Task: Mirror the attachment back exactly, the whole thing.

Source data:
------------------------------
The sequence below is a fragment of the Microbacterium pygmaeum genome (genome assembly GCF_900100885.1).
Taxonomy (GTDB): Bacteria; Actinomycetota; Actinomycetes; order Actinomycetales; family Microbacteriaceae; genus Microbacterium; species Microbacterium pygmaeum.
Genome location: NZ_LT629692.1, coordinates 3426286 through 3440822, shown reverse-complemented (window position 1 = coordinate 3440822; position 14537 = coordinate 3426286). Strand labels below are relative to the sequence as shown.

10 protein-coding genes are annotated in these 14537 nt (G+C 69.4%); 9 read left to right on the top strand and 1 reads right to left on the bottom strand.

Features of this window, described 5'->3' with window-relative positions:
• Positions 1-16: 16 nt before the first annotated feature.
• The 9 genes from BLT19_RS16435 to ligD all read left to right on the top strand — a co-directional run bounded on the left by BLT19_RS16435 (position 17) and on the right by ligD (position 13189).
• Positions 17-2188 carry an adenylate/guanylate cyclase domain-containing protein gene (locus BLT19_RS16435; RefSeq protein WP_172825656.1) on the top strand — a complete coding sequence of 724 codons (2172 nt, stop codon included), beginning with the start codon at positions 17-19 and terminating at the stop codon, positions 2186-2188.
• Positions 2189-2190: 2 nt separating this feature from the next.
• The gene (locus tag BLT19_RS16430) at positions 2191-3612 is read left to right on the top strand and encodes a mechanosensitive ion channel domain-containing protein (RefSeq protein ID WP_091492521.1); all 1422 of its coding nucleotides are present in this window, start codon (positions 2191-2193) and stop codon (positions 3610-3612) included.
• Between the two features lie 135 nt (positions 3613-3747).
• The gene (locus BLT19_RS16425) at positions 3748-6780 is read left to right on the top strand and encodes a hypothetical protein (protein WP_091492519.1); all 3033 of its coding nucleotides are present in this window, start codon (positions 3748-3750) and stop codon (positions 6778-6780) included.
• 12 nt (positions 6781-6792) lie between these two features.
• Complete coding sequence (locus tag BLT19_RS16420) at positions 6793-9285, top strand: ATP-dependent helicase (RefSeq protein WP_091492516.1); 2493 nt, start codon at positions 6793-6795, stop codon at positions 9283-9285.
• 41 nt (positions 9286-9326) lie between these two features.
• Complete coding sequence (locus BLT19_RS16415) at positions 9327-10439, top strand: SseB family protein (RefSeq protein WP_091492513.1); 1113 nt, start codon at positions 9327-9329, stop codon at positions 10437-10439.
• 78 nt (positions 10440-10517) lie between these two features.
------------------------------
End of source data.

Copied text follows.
The sequence below is a fragment of the Microbacterium pygmaeum genome (genome assembly GCF_900100885.1).
Taxonomy (GTDB): Bacteria; Actinomycetota; Actinomycetes; order Actinomycetales; family Microbacteriaceae; genus Microbacterium; species Microbacterium pygmaeum.
Genome location: NZ_LT629692.1, coordinates 3426286 through 3440822, shown reverse-complemented (window position 1 = coordinate 3440822; position 14537 = coordinate 3426286). Strand labels below are relative to the sequence as shown.

10 protein-coding genes are annotated in these 14537 nt (G+C 69.4%); 9 read left to right on the top strand and 1 reads right to left on the bottom strand.

Features of this window, described 5'->3' with window-relative positions:
• Positions 1-16: 16 nt before the first annotated feature.
• The 9 genes from BLT19_RS16435 to ligD all read left to right on the top strand — a co-directional run bounded on the left by BLT19_RS16435 (position 17) and on the right by ligD (position 13189).
• Positions 17-2188 carry an adenylate/guanylate cyclase domain-containing protein gene (locus BLT19_RS16435; RefSeq protein WP_172825656.1) on the top strand — a complete coding sequence of 724 codons (2172 nt, stop codon included), beginning with the start codon at positions 17-19 and terminating at the stop codon, positions 2186-2188.
• Positions 2189-2190: 2 nt separating this feature from the next.
• The gene (locus tag BLT19_RS16430) at positions 2191-3612 is read left to right on the top strand and encodes a mechanosensitive ion channel domain-containing protein (RefSeq protein ID WP_091492521.1); all 1422 of its coding nucleotides are present in this window, start codon (positions 2191-2193) and stop codon (positions 3610-3612) included.
• Between the two features lie 135 nt (positions 3613-3747).
• The gene (locus BLT19_RS16425) at positions 3748-6780 is read left to right on the top strand and encodes a hypothetical protein (protein WP_091492519.1); all 3033 of its coding nucleotides are present in this window, start codon (positions 3748-3750) and stop codon (positions 6778-6780) included.
• 12 nt (positions 6781-6792) lie between these two features.
• Complete coding sequence (locus tag BLT19_RS16420) at positions 6793-9285, top strand: ATP-dependent helicase (RefSeq protein WP_091492516.1); 2493 nt, start codon at positions 6793-6795, stop codon at positions 9283-9285.
• 41 nt (positions 9286-9326) lie between these two features.
• Complete coding sequence (locus BLT19_RS16415) at positions 9327-10439, top strand: SseB family protein (RefSeq protein WP_091492513.1); 1113 nt, start codon at positions 9327-9329, stop codon at positions 10437-10439.
• 78 nt (positions 10440-10517) lie between these two features.